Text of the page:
NEWS
June 16, 2004 | By Jessica Pressler FOR THE INQUIRER
Time was, Washington Township was a place where food was grown. Then along came the folks from the city, seeking peace and country space - a house big enough for a large famiglia, a backyard for barbecuing, maybe some room left over for a couple of marble cherubs on the lawn. Now Washington Township is a place where people go to eat, the dominant taste being Italian with a bit of country thrown in as a nod to the past. Bakeries are filled with soccer moms ordering trays of cannolis; commuters duck in for a quick slice of Sicilian pizza; out-of-towners purchase bags of cider donuts; and lines of teenagers snake around the Jersey version of Oregon Avenue's Pop's Water Ice (856-218-1078)
NEWS
March 7, 2004 | By Catherine Quillman INQUIRER SUBURBAN STAFF
Chick's Tavern is the only eatery I know where a meal is not complete without a plastic bucket on the table. On my visit, the dull thuds of tossed mussel shells soon gave away to sharp clicks - sort of like the snapping sounds of castanets - as the bucket filled. At this third-generation family restaurant, mussels are served two ways: by themselves or heaped on a bed of linguine. Either way, they're served with red or white sauce and placed in a dish the size of a punch bowl.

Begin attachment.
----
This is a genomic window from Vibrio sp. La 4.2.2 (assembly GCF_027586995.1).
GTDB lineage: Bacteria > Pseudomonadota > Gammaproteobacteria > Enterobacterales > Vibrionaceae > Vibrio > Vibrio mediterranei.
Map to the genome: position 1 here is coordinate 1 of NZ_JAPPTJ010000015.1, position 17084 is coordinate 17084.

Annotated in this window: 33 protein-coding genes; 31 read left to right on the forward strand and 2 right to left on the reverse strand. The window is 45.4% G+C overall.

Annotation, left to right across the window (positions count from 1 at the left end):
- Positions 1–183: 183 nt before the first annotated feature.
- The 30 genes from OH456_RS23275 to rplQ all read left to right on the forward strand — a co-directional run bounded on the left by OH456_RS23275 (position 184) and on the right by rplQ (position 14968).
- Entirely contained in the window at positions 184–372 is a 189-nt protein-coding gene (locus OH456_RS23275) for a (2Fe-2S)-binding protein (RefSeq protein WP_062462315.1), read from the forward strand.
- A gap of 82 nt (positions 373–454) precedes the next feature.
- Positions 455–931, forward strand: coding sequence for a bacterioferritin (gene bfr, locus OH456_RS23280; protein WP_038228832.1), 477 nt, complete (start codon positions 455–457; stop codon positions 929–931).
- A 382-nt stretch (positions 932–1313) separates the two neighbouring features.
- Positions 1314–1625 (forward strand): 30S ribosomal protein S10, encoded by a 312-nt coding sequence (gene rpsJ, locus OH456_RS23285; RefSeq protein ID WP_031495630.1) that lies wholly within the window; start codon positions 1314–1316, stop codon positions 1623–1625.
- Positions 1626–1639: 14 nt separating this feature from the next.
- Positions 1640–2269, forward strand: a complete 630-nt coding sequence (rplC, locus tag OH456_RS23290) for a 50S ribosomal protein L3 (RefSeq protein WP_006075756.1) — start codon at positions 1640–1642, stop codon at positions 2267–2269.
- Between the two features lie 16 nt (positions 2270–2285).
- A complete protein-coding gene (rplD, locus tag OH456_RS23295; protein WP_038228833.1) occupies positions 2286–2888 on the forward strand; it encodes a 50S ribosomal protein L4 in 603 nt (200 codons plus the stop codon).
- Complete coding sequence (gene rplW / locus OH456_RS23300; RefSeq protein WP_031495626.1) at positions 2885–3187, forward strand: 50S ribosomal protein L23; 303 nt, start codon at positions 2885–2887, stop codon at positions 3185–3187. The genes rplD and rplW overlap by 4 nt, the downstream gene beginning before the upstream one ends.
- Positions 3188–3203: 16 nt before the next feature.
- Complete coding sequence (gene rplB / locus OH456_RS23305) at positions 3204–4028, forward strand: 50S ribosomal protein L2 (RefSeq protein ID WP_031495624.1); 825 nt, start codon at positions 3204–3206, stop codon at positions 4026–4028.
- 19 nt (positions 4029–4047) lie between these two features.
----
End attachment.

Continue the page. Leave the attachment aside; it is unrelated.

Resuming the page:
ENTERTAINMENT
August 20, 2003 | By JON CAROULIS For the Daily News
On a summer night long ago, the woman I should have married and I went to a restaurant in her apartment building at 47th and Pine. Not far from where we sat, a cook prepared a pasta dish I've tried to replicate but never equaled (much the same way I've never met anyone to replicate who I was with that night, but that's another sad story). The cook whipped up a linguini dish made with plum tomatoes, fresh garlic and grated Parmesan cheese. But the key ingredient might have been the electric fry pan he used, combining three ingredients in the hot oil in the pan to make the linguini taste like Italy on a summer afternoon.